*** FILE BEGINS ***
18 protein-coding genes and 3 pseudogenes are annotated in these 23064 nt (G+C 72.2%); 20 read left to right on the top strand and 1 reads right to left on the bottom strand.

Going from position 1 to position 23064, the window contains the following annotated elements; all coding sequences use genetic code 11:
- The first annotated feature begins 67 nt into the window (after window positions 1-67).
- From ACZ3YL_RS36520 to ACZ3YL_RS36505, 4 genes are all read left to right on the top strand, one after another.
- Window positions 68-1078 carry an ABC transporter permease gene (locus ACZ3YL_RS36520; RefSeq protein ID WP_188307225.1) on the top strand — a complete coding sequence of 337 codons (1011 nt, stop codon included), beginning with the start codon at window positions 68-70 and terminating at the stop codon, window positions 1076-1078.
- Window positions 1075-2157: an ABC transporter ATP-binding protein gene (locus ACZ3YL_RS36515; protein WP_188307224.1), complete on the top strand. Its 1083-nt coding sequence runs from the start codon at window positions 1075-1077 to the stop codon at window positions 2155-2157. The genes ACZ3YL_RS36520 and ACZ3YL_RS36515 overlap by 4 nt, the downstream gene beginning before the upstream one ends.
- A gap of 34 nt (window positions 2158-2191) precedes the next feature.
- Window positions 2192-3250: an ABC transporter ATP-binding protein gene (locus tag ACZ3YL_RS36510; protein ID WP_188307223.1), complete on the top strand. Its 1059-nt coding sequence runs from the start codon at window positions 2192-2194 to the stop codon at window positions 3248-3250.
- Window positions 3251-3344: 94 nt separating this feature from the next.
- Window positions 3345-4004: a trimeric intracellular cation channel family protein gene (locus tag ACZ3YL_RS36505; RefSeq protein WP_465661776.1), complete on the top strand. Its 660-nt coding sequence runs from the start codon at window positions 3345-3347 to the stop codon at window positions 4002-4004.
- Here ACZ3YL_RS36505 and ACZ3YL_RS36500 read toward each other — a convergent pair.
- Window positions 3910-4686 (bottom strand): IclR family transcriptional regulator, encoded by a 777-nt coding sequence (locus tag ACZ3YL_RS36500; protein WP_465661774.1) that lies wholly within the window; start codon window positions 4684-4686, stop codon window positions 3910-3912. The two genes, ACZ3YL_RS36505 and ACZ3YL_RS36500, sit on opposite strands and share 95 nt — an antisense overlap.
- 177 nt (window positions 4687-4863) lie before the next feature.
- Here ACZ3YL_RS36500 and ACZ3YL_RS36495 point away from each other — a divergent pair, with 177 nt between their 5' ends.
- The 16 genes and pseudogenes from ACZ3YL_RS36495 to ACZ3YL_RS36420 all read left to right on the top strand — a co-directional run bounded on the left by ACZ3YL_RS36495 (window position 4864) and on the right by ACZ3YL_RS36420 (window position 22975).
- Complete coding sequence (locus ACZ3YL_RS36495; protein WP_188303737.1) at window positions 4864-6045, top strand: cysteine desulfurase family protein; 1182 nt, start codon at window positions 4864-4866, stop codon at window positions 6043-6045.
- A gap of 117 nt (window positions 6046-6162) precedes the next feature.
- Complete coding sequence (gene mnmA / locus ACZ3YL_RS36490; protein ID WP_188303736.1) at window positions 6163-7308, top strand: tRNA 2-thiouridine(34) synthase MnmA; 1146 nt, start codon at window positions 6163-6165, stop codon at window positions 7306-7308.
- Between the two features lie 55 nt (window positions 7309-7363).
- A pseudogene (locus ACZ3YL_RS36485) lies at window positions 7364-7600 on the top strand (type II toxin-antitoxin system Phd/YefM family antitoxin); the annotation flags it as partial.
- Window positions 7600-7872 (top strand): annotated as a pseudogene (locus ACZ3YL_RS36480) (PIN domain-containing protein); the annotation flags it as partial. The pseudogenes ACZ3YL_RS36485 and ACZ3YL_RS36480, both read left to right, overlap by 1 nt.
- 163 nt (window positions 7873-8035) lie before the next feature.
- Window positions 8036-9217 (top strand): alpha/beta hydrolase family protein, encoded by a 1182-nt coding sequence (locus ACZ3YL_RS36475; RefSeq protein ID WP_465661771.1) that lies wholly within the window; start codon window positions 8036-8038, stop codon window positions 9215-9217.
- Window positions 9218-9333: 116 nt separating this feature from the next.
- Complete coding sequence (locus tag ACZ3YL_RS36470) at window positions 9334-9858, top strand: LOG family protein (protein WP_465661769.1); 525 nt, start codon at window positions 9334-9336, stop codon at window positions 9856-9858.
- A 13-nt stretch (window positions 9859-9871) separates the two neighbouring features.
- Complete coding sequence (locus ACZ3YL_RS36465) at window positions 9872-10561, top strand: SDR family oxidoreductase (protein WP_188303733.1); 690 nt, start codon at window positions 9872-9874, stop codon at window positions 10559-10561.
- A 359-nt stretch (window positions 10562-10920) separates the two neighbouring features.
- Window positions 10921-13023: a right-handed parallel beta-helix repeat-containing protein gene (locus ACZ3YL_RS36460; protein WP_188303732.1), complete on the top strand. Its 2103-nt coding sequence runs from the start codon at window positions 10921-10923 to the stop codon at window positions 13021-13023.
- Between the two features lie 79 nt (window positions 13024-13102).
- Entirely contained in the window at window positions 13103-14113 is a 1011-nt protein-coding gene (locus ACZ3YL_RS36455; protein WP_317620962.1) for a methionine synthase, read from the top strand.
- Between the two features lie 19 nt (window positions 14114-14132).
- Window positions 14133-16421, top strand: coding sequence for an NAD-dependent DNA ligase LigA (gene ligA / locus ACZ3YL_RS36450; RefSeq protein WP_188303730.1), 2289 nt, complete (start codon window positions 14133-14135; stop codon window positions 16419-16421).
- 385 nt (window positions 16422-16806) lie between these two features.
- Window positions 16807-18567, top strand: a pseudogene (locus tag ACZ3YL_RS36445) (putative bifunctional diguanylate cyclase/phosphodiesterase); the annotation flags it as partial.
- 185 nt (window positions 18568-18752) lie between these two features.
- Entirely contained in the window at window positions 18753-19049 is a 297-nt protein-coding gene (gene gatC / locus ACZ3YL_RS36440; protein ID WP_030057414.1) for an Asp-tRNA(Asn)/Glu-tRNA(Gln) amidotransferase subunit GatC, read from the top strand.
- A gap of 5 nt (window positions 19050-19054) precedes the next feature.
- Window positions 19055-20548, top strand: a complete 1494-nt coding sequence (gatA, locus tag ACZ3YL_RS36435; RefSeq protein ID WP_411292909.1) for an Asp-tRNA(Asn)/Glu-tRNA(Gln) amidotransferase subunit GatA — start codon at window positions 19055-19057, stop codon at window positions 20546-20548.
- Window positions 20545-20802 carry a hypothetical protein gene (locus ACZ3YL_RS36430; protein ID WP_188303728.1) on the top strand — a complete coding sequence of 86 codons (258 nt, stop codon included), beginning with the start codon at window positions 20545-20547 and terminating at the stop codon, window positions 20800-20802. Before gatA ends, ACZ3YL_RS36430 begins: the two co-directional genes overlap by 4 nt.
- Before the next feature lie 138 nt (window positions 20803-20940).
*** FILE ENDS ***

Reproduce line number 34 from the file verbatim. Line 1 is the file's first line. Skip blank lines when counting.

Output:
- 385 nt (window positions 16422-16806) lie between these two features.